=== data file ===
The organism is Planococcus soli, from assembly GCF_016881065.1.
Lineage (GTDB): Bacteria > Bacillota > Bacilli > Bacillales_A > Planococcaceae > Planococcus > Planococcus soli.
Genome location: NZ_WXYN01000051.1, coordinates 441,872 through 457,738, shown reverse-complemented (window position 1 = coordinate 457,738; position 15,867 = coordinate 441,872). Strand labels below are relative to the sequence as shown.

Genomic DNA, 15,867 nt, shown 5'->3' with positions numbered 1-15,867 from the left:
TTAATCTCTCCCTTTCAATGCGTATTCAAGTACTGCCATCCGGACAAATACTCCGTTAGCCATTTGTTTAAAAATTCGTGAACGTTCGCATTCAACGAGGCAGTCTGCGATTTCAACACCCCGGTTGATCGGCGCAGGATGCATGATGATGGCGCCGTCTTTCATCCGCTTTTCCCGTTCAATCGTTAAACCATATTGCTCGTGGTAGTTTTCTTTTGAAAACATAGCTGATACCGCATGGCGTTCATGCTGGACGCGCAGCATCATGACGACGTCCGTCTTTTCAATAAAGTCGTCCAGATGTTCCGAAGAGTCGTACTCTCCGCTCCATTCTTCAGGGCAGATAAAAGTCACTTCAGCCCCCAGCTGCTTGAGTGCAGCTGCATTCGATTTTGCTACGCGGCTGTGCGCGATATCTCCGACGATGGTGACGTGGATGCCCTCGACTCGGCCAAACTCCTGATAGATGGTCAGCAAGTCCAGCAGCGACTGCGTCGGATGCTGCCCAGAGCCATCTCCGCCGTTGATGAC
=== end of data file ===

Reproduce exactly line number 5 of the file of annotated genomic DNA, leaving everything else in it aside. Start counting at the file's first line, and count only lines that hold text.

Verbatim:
TTAATCTCTCCCTTTCAATGCGTATTCAAGTACTGCCATCCGGACAAATACTCCGTTAGCCATTTGTTTAAAAATTCGTGAACGTTCGCATTCAACGAGGCAGTCTGCGATTTCAACACCCCGGTTGATCGGCGCAGGATGCATGATGATGGCGCCGTCTTTCATCCGCTTTTCCCGTTCAATCGTTAAACCATATTGCTCGTGGTAGTTTTCTTTTGAAAACATAGCTGATACCGCATGGCGTTCATGCTGGACGCGCAGCATCATGACGACGTCCGTCTTTTCAATAAAGTCGTCCAGATGTTCCGAAGAGTCGTACTCTCCGCTCCATTCTTCAGGGCAGATAAAAGTCACTTCAGCCCCCAGCTGCTTGAGTGCAGCTGCATTCGATTTTGCTACGCGGCTGTGCGCGATATCTCCGACGATGGTGACGTGGATGCCCTCGACTCGGCCAAACTCCTGATAGATGGTCAGCAAGTCCAGCAGCGACTGCGTCGGATGCTGCCCAGAGCCATCTCCGCCGTTGATGAC